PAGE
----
Fall is a critical time for plants to rehydrate themselves, and evergreens especially need to be well hydrated going into the winter season. After experiencing a dry fall, it is even more important to spend some extra time preparing your evergreens for the drying effects of winter weather.
The parts of an evergreen that are above the ground are continuously losing water in a process called transpiration. Once the ground is frozen, the plant’s roots will not be able to take up water to replace the moisture that is lost through the top.
Winter desiccation is sometimes referred to as winter burn or winter browning. Desiccation occurs when the evergreen’s foliage loses moisture due to the bright winter sun and harsh winter winds. Evergreens that have just been planted this fall will be the most susceptible to winter injury from desiccation. Those plants situated in a sunny, windy area will lose moisture more rapidly than those in a more protected area. Broad-leaved evergreens, such as rhododendrons and boxwoods, are even more susceptible to drying out, as they have a greater leaf surface to lose moisture from.
If the fall season is a dry one, water thoroughly every seven to 10 days, applying at least an inch of water each time. The best time to water is in the early morning, finishing by around 8 a.m. At times it may be more convenient to do the watering in the evening hours, but doing so can make plants more susceptible to disease infection by providing the moisture that fungi and bacteria need to grow.
While some roots grow deep, others known as feeder roots, which are responsible for the bulk of the water intake, are in the top 12 to 18 inches of the soil. The majority of these feeder roots are located not at the trunk but at the drip line and beyond of the plant. Watering should be aimed at the feeder roots and allowed to thoroughly soak at a slow rate for best penetration. Apply a 2- to 3-nch layer of mulch to retain moisture and to protect the roots from heaving during the winter on newly planted stock.
Anti-transpirants are available at garden centers and can be sprayed on plants after winter arrives. These products create a thin film over the leaves and stems and reduce the amount of water that can evaporate from these tissues. Check the product label for reapplication information. They often must be reapplied during the winter because they tend to break down over time and lose their effectiveness.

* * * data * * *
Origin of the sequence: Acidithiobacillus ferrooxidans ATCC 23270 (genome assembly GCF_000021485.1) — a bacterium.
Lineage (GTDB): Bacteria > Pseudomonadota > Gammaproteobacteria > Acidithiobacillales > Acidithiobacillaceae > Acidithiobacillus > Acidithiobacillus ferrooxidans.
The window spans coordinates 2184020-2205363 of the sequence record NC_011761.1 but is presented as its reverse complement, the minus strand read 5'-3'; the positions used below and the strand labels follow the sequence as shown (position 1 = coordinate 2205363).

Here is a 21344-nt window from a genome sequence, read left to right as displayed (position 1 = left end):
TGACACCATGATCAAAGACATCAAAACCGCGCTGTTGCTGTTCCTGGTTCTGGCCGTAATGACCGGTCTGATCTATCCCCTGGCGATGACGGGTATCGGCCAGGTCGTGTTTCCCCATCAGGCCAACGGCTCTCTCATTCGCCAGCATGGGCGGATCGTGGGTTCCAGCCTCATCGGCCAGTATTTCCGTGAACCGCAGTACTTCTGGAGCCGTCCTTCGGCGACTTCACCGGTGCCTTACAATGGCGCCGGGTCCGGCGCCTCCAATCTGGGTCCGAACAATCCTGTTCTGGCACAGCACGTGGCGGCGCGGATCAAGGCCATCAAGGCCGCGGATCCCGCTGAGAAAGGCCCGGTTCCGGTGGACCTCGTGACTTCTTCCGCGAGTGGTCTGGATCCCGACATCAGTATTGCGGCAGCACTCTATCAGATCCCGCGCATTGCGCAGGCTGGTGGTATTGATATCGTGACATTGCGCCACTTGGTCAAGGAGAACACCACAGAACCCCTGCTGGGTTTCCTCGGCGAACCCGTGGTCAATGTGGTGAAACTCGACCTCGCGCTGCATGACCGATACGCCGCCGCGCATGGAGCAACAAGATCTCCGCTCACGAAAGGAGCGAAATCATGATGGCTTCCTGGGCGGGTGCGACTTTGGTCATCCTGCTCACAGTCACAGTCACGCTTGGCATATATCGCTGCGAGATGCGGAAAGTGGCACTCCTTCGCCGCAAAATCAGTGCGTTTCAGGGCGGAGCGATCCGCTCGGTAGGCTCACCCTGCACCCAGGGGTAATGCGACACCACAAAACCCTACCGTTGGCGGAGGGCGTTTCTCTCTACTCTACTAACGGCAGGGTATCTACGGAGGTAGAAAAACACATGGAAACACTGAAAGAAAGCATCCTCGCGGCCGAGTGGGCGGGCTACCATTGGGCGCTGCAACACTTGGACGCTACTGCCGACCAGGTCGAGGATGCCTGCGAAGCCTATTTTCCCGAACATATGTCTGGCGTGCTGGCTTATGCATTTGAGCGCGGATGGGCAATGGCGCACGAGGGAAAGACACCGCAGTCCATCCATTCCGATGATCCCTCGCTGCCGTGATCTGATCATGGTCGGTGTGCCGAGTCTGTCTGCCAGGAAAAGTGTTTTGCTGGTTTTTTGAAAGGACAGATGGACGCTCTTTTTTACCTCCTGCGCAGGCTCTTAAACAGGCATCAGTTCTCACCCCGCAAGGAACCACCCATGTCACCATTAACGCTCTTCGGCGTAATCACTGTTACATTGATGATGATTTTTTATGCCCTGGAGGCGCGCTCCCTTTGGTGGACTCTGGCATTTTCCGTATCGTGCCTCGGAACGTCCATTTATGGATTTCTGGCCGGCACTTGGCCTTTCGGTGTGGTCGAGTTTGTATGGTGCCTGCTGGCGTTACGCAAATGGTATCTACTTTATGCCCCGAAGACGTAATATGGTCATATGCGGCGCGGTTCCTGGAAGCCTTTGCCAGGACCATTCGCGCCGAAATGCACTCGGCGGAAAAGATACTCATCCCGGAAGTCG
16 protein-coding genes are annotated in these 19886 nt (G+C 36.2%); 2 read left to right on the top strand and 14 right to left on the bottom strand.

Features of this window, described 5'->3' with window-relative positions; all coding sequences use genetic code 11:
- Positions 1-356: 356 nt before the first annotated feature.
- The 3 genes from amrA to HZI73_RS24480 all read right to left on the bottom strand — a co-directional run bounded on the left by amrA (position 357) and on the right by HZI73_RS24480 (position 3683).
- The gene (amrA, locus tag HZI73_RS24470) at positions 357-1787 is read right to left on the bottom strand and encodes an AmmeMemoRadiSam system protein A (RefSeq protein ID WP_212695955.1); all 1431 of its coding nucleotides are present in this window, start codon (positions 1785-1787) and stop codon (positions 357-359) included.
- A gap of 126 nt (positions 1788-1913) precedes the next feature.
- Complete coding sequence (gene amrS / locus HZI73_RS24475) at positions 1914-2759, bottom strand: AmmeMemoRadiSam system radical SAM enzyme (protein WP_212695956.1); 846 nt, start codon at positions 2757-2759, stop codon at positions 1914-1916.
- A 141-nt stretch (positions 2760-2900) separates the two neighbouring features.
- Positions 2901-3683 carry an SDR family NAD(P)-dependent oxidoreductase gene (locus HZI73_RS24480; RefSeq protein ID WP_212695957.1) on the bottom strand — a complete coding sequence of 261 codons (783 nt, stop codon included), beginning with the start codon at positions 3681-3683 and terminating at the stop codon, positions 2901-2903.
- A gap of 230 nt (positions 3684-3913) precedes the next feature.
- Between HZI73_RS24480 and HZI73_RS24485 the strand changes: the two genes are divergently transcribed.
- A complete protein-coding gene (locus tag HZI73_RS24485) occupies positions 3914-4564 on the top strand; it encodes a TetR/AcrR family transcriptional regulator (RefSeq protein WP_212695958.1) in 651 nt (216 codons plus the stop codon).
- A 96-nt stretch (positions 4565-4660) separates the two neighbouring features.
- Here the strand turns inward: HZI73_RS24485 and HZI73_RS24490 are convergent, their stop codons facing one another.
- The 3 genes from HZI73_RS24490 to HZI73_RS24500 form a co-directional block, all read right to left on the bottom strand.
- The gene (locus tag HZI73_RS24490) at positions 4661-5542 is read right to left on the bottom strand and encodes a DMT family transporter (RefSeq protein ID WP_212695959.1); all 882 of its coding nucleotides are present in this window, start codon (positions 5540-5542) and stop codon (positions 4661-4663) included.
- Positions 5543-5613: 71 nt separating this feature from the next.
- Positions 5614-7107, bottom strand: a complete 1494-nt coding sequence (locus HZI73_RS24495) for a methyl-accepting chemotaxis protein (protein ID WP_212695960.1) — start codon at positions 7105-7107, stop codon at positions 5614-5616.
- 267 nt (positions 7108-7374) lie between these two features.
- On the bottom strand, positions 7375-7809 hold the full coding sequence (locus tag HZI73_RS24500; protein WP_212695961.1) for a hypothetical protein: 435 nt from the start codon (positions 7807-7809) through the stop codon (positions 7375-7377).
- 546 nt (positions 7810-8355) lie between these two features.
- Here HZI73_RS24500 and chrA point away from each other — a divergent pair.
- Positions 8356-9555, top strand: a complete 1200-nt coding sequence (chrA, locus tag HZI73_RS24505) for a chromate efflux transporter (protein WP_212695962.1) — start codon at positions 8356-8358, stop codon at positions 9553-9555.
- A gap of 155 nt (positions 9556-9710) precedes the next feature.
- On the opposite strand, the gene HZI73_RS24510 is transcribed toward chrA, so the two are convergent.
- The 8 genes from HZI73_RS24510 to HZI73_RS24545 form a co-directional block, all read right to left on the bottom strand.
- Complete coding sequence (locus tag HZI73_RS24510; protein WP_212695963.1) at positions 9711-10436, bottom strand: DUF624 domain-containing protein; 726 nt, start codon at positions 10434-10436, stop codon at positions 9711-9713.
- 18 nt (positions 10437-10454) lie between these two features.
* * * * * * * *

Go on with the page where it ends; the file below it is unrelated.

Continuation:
You can also provide some wind protection by loosely wrapping the evergreen with burlap or protecting the windward side of the evergreen with a burlap screen easily made with a strip of burlap and a number of stakes.
Some evergreens, such as arborvitae and junipers, are also susceptible to breakage from snow and ice build-up. Before that kind of weather sets in, loosely wrap these plants with rope or twine to keep all of the branches tied together to prevent splits and breakage. You can also gently shake your shrubs to remove snow so it does not continue to accumulate and cause damage.
Voles have been known to girdle small trees during the winter in search of a meal. They often target the tender bark of young trees. To prevent this damage, install a wire mesh cylinder around the base of the tree. Bury it about three inches into the soil and make it about 18 inches high or higher than the average snow line level.
Here are just a few evergreen facts for you: evergreen needles have different life spans, depending on the specie, white pine and arborvitae will drop their two-year-old needles in the fall, spruce needles will live anywhere from three to 10 years and broad-leaf evergreens like the rhododendron, will drop their two- to three-year-old leaves in late summer and early fall.
As always, Happy Gardening!